“As far as possible, without surrender, be on good terms with all persons”.
Being on good terms with someone is at least to agree on something, to uphold a common ideal or perhaps to work for a common good. Yet although these realities are assumed from a civilized society, the diversity and divergence of individuals present this proposal as a challenging feat. We do have an opinion. We want others to know we have an opinion. And more than just wanting others to know we have an opinion, we also desire that someone will agree with what we think. Then the worse comes in when we blur the distinctions between what we think and what truly is. When we believe that our opinion is a fact then we feel hurt when someone goes against it. It. For others, there is this misconception that being assertive is merely being able to say “I don’t think so” to anyone without verifying whether the statement of rebuttal was an observation, an opinion, or a fact. Throw in improper rhetorics, wrong semantics, and misperceived messages…then we doubt as to whether “being on good terms with all persons” is indeed possible or is it a mere thought void of any factual possibility for completion.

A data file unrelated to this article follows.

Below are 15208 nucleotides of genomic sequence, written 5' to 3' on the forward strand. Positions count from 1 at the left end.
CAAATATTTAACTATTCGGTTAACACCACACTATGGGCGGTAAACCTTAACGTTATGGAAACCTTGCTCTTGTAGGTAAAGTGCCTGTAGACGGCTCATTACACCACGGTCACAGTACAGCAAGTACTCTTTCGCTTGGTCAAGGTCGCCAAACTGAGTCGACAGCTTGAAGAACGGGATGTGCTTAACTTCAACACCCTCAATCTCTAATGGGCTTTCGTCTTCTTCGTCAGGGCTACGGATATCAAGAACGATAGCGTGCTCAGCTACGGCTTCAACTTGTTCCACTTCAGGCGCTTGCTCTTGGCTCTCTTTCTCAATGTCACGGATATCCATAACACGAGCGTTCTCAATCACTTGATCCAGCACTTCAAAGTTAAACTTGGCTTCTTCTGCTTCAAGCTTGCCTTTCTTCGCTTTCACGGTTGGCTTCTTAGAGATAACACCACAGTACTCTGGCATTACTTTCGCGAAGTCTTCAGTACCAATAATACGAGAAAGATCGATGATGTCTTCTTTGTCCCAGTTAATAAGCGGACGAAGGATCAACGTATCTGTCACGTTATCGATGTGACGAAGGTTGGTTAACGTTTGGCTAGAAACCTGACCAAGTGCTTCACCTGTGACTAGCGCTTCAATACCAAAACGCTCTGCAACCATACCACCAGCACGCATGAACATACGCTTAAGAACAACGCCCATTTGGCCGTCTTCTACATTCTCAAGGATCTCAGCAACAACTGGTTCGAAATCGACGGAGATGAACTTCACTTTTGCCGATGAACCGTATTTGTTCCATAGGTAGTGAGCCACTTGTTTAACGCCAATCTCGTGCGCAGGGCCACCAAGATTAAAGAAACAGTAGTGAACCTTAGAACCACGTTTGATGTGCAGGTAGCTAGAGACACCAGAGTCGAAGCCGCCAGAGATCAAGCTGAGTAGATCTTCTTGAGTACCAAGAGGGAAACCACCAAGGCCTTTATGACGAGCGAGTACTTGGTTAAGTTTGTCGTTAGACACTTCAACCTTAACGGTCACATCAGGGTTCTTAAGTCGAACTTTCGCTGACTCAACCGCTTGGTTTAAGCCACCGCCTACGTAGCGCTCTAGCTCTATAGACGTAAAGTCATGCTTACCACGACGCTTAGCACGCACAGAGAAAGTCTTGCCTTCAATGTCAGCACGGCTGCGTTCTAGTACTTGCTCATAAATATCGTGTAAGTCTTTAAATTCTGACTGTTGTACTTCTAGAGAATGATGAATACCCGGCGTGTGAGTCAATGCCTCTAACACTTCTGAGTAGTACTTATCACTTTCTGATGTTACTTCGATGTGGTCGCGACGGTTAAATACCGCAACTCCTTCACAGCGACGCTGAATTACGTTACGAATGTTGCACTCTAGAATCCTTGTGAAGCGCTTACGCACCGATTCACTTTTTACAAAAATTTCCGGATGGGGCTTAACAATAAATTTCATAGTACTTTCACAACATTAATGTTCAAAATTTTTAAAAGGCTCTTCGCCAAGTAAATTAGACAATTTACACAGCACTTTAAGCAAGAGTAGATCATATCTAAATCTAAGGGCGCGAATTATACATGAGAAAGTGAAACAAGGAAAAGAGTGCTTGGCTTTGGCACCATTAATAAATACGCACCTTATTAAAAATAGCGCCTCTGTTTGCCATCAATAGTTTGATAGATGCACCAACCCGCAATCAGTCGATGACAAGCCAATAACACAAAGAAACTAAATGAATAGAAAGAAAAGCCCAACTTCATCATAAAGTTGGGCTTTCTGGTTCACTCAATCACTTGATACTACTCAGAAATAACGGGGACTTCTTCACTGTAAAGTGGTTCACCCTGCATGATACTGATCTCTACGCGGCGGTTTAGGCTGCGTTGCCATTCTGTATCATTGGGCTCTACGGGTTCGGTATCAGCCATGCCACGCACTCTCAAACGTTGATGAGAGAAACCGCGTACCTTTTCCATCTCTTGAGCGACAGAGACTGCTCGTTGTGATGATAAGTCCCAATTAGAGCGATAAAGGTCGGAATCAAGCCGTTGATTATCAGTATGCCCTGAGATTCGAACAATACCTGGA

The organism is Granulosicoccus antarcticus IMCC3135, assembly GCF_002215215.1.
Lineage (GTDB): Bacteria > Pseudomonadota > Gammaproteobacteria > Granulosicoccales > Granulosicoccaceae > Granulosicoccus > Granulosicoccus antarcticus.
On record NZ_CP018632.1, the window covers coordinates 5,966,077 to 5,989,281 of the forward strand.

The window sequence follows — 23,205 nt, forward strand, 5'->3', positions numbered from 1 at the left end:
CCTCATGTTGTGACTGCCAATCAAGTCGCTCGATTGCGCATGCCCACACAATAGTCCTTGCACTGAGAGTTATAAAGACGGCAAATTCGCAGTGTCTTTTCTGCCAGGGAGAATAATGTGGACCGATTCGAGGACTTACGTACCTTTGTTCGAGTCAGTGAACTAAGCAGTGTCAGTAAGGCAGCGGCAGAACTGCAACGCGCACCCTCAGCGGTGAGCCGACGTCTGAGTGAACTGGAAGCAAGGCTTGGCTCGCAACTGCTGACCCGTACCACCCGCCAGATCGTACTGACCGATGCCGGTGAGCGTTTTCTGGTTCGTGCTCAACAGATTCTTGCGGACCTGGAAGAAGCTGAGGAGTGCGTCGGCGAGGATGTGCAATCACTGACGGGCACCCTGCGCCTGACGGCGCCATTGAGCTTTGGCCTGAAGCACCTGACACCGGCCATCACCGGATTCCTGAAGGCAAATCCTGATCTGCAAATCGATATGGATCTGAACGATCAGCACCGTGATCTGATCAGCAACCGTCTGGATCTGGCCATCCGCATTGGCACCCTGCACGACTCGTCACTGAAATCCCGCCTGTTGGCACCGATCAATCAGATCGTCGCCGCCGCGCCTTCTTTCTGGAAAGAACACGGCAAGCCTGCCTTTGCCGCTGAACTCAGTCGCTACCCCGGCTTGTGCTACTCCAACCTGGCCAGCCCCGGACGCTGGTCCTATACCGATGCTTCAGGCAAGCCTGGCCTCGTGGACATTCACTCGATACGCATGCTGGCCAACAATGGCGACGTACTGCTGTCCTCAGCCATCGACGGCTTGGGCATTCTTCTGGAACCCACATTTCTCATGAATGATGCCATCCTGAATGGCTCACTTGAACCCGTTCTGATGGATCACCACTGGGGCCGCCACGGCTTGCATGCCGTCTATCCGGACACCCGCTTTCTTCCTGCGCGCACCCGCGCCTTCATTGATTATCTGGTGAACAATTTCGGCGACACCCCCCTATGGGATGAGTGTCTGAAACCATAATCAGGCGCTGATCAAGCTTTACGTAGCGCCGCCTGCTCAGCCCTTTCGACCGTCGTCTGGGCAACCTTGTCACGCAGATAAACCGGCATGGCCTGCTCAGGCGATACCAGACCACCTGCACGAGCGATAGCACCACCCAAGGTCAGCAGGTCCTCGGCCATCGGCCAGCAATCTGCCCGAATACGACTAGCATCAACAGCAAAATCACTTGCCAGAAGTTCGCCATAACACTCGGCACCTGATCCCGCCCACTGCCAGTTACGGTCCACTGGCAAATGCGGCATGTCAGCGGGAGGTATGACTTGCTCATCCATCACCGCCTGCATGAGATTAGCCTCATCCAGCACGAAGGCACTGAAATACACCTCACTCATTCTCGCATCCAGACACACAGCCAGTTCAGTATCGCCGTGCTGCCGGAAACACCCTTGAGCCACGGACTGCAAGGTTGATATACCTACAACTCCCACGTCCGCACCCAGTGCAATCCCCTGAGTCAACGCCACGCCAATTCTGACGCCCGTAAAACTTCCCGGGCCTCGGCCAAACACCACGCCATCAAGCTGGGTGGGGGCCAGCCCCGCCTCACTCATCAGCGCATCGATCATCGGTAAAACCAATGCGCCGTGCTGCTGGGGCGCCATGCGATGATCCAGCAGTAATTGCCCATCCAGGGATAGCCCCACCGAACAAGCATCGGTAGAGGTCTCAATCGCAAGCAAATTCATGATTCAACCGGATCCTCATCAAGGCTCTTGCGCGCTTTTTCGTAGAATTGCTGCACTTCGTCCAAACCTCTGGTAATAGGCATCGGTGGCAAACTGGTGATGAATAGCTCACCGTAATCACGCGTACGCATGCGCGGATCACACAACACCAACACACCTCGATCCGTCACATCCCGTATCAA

“As far as possible, without surrender….”
It provides a space, a gap, a leeway, without the pressures of a mandate such as the “Do’s or “Don’ts”; only if it is possible, without quitting or giving up the attempt to be on good terms. The implication is inconclusive: as far as you can, in as much as you can, in the most possible way, be on good terms, which then leads us back to the original premise of being at peace.
Human relationships and interactions are a crazy affair. There are times when the mere presence of someone is enough to drive us berserk, even when that someone is totally quiet or standing still. We have learned to dislike people with a penchant to keep grudges to the point of being vexed without a valid reason or irate without knowing why. The nuances of human behavior are such that being on good terms with people, whether they deserve it or not, becomes the better option if not the only option.